metronome

metronomic /me'treuh nom"ik/, metronomical, adj.metronomically, adv.
/me"treuh nohm'/, n.
a mechanical or electrical instrument that makes repeated clicking sounds at an adjustable pace, used for marking rhythm, esp. in practicing music.
[1810-20; METRO-1 + -nome < Gk nómos rule, law]

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      instrument for marking musical tempo, erroneously ascribed to the German Johann Nepomuk Maelzel (1772–1838) but actually invented by a Dutch competitor, Dietrich Nikolaus Winkel (c. 1776–1826). It consists of a pendulum swung on a pivot and actuated by a hand-wound clockwork whose escapement (a motion-controlling device) makes a ticking sound as the wheel passes a pallet. Below the pivot there is a fixed weight; above it, a sliding weight. A scale of numbers indicates how many oscillations per minute occur when the sliding weight is moved to a given point on the pendulum. Thus, the notation “M.M. (Maelzel's metronome)  = 60” indicates that at 60 oscillations per minute the half note will receive one beat. The conventional metronome is housed in a pyramidal case. Pocket and electric metronomes are also made. Metronomes have occasionally been used as musical instruments, e.g., by the Hungarian György Ligeti (Poème symphonique, 1962, for 100 metronomes).

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Universalium. 2010.

Look at other dictionaries:

  • métronome — [ metrɔnɔm ] n. m. • 1815; de métro et nome ♦ Petit instrument à pendule, de forme pyramidale, servant à marquer la mesure pour l exécution d un morceau de musique. Le tic tac du métronome. Mme de Cambremer « battant la mesure avec sa tête… …   Encyclopédie Universelle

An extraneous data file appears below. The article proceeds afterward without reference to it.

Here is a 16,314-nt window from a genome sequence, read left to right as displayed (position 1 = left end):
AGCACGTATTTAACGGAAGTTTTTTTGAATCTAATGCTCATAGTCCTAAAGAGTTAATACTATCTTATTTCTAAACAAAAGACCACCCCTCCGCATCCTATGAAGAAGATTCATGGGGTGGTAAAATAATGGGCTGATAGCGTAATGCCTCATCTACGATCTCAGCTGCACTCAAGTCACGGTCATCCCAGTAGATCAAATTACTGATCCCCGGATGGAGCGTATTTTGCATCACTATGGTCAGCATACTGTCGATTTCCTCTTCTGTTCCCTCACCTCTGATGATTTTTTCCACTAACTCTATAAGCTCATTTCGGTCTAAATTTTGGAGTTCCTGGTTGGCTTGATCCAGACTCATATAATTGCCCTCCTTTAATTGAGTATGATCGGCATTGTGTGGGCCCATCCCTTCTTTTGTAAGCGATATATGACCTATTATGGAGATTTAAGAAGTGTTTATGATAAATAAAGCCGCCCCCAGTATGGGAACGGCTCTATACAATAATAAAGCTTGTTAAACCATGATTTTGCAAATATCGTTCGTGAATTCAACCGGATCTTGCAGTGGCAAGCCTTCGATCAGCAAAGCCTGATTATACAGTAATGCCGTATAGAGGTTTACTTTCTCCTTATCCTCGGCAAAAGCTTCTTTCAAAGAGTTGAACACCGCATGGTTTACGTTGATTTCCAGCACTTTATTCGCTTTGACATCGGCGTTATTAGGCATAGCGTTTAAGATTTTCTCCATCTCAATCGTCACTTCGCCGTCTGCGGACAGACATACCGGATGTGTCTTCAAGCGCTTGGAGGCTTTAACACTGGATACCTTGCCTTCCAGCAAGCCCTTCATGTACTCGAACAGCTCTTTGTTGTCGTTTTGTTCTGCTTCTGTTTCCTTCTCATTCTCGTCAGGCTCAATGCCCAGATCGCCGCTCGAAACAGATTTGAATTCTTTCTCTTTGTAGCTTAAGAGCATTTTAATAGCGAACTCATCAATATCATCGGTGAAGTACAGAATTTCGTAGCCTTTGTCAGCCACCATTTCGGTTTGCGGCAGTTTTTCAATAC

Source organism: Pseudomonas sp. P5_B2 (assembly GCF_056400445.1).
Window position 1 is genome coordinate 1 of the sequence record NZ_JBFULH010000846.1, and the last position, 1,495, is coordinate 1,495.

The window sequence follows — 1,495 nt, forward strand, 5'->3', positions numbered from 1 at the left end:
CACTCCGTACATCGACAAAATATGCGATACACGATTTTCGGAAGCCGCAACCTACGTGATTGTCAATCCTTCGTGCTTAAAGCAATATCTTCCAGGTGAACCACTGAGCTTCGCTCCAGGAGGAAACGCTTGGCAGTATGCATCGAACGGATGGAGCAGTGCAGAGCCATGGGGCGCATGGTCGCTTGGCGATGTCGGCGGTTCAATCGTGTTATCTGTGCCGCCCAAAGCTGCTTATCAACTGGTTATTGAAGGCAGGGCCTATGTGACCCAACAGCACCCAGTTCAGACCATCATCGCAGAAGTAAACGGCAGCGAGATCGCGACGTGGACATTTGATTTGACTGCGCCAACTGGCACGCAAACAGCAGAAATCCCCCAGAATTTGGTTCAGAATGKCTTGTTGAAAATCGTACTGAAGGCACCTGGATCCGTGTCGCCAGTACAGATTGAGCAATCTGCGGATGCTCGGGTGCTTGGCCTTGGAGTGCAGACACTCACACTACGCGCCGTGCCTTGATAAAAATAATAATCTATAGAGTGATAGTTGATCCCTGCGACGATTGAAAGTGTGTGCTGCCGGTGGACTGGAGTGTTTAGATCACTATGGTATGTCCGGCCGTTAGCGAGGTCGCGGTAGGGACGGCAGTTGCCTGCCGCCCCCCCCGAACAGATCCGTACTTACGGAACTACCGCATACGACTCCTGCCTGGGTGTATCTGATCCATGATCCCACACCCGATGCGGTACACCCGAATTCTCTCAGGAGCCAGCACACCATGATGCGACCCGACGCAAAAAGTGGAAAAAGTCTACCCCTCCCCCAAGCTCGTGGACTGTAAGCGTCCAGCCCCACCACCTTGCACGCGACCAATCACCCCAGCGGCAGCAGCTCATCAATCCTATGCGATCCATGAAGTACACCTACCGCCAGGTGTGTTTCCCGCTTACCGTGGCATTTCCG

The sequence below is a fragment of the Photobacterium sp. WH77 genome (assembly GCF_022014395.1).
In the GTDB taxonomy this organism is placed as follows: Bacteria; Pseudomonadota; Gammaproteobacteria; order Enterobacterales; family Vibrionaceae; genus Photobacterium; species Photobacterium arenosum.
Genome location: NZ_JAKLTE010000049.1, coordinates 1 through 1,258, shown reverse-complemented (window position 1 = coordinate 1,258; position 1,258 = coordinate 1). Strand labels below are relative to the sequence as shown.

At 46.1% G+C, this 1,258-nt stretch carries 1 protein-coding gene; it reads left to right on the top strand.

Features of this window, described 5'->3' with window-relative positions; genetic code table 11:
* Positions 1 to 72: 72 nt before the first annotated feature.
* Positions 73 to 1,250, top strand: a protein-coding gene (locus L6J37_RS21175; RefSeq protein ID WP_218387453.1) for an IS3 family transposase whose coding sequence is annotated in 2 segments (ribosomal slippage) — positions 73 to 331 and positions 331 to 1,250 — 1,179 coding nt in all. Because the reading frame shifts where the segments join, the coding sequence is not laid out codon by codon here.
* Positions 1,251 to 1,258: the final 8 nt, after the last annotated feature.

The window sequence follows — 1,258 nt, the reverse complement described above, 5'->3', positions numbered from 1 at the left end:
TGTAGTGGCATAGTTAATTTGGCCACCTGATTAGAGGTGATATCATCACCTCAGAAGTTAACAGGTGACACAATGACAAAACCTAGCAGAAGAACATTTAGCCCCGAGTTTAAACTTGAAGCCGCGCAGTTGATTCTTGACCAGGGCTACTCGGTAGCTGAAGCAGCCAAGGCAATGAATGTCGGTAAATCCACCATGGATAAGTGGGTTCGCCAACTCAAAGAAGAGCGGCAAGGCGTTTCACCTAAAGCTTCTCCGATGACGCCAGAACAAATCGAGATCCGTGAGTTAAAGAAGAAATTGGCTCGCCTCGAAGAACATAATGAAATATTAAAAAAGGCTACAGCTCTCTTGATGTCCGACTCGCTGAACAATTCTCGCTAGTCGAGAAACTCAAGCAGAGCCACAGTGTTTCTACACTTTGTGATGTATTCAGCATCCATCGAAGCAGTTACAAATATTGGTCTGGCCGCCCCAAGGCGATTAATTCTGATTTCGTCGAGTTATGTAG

• Metronome — Métronome Photo montrant un métronome électronique simple et un métronome mécanique à ressort. Un métronome est un instrument donnant un signal audible ou visuel permettant d indiquer un tempo, vitesse à laquelle doit être jouée une musique. Il… …   Wikipédia en Français

  • Metronome — (engl. für Metronom) bezeichnet Folgendes: Metronome (Band), ein japanisches Nintendocore Projekt Metronome Records, ein schwedisches Musiklabel, Metronome (New York), eine Installation am Union Square in New York City Metronome (Zeitschrift),… …   Deutsch Wikipedia

  • Metronome — Met ro*nome, n. [Gr. ? measure + ? distribute, assign: cf. F. m[ e]tronome, It. metronomo.] An instrument consisting of a short pendulum with a sliding weight. It is set in motion by clockwork, and serves to measure time in music. [1913 Webster] …   The Collaborative International Dictionary of English

  • metronome — (n.) mechanical musical time keeper, 1815, coined in English from comb. form of Gk. metron measure (see METER (Cf. meter) (n.2)) + nomos regulating, verbal adjective of nemein to regulate (see NUMISMATICS (Cf. numismatics)). The device invented… …   Etymology dictionary

  • metronome — ► NOUN ▪ a musicians device that marks time at a selected rate by giving a regular tick. DERIVATIVES metronomic adjective. ORIGIN from Greek metron measure + nomos law …   English terms dictionary

  • metronome — [me′trə nōm΄] n. [< METRO 1 + Gr nomos, law: see NOMY] 1. a clockwork device with an inverted pendulum that beats time at a rate determined by the position of a sliding weight on the pendulum: it is used esp. to help a person maintain regular… …   English World dictionary

  • Metronome — For other uses, see Metronome (disambiguation). Mechanical metronome A metronome is any device that produces regular, metrical ticks (beats, clicks) settable in beats per minute. These ticks represent a fixed, regular aural pulse; some metronomes …   Wikipedia

  • Métronome — Photo montrant un métronome électronique simple et un métronome mécanique à ressort. Un métronome est un instrument donnant un signal audible ou visuel permettant d indiquer un tempo, vitesse à laquelle doit être jouée une musique. Il est surtout …   Wikipédia en Français

  • métronome — (mé tro no m ) s. m. Petite machine à pendule dont on se sert pour régler la mesure d un morceau de musique. Il y a des métronomes à sonnerie. Les mouvements de ce morceau sont marqués au métronome. ÉTYMOLOGIE    Termes grecs signifiant mesure et …   Dictionnaire de la Langue Française d'Émile Littré

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